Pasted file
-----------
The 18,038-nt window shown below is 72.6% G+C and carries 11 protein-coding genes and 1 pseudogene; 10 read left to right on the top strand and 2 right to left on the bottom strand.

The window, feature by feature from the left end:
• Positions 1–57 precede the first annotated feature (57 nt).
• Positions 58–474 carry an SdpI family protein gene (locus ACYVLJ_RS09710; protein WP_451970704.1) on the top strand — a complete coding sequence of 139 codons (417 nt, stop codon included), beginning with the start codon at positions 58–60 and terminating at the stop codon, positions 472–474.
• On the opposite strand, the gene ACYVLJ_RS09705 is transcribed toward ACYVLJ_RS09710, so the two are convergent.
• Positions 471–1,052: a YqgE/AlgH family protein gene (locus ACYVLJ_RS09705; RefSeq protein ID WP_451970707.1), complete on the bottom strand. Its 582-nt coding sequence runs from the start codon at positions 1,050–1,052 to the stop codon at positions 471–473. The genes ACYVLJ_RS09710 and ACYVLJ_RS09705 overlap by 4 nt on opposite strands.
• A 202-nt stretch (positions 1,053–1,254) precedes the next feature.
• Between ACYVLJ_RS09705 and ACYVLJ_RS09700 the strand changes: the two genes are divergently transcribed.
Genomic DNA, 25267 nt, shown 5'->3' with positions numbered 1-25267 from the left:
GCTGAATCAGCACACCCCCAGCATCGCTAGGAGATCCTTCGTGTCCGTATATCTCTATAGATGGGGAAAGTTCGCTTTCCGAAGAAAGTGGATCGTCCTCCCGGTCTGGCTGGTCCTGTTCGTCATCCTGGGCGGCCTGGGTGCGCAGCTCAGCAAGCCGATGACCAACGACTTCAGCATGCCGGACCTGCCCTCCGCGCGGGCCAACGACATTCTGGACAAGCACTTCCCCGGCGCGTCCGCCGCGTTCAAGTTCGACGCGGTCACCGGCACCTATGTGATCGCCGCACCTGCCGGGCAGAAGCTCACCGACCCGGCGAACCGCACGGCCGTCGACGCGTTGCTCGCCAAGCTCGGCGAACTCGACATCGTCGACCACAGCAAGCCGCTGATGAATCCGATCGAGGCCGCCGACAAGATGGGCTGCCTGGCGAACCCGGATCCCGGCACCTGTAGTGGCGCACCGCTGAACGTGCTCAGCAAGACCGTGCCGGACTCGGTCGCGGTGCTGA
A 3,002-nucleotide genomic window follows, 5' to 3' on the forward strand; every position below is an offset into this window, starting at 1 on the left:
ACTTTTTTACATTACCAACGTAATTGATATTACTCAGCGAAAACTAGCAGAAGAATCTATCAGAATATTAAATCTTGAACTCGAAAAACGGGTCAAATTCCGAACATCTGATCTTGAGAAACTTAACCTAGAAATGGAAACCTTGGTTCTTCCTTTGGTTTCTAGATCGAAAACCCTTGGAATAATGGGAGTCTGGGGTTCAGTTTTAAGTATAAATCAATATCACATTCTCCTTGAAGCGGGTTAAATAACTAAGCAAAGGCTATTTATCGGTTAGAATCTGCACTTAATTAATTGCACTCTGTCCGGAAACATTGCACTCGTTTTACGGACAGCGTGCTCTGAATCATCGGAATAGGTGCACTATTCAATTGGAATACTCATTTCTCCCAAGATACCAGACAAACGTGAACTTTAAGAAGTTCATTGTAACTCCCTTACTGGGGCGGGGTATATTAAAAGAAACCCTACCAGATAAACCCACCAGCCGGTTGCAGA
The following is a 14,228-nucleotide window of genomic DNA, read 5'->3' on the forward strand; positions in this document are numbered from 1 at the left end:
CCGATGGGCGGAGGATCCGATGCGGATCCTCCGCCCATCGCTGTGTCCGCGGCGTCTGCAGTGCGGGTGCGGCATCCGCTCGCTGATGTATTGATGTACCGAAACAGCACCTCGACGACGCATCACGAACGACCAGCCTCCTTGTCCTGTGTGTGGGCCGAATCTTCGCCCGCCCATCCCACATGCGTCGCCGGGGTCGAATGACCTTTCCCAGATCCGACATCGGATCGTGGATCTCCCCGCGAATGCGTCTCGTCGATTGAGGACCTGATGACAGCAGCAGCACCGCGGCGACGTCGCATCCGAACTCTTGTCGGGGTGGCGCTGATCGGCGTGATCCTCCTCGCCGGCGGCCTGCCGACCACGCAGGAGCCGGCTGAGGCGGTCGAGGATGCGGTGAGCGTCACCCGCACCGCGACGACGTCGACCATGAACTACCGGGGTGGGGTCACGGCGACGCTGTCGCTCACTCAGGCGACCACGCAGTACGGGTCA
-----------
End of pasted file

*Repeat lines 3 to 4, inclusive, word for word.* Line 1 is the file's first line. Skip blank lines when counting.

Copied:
• Positions 1–57 precede the first annotated feature (57 nt).
• Positions 58–474 carry an SdpI family protein gene (locus ACYVLJ_RS09710; protein WP_451970704.1) on the top strand — a complete coding sequence of 139 codons (417 nt, stop codon included), beginning with the start codon at positions 58–60 and terminating at the stop codon, positions 472–474.